New machine learning algorithms process and evaluate the data, and run on the Azure Internet of Things (IoT) Edge, which provides local cloud intelligence. Essentially, the number of hours and days spent walking or driving the fields to try to detect problems can be greatly reduced.
Palm oil dispute with India
Although crude palm oil can still be imported freely, imports of refined palm oil are being restricted and a great portion of these come from Malaysia. Now it will require a license from the Indian government.
Any progress made regarding sustainable palm oil could be undone with the palm oil dispute between India and Malaysia. Dragging it on brings huge risk to forests in Indonesia and elsewhere, experts say.
Certification is a hard process, which could mean that companies and farmers are less motivated to look into certification. For the palm oil sector, the biggest challenge is likely to be maintaining the push towards sustainability.
Taking on a data-driven approach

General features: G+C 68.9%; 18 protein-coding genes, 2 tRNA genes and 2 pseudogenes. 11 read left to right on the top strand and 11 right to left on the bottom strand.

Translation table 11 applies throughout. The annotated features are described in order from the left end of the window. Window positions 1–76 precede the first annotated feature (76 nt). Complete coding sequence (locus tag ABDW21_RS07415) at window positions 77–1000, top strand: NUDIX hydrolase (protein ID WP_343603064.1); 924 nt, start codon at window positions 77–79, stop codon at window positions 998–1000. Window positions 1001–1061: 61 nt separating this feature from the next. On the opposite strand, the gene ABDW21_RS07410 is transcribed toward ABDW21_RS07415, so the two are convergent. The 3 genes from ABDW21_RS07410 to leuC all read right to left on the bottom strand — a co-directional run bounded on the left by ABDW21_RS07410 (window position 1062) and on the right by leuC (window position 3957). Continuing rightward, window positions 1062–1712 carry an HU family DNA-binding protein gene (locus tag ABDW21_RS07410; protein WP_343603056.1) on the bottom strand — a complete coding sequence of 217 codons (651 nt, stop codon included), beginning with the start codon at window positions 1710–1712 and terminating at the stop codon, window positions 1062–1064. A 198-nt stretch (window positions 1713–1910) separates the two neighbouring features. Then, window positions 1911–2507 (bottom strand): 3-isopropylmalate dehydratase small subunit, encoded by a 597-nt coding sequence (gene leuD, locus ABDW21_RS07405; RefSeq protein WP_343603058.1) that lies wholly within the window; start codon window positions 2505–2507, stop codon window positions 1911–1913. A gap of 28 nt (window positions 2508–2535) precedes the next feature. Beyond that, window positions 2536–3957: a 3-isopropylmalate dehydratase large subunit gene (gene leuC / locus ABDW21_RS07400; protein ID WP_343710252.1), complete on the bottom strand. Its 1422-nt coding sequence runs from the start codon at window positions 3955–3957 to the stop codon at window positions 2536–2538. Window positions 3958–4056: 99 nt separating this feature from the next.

Some of the mainstays of Malaysia’s developmental agendas are self-sufficiency level, food security and the supervision and upkeep of the environment.
This can be accomplished by means of technology such as cloud computing, internet of things and cognitive computing.
Agricultural is a very important part of Malaysia’s agenda for socio-economic development, which can help with economic equality, sustainability, food security and safety and alleviates poverty.
Through the development of food systems that are nutritious, healthy, efficient and inclusive, Malaysia could prosper in many areas.
On 18 February 2020 at Iskandar Puteri, Johor Bahru, team members from Asia Drone & IoT Technologies had a discussion with DHL and Medini Iskandar on building a sustainable ecosystem in the drone economy for Malaysia’s southern region and potentially the Asia Pacific region.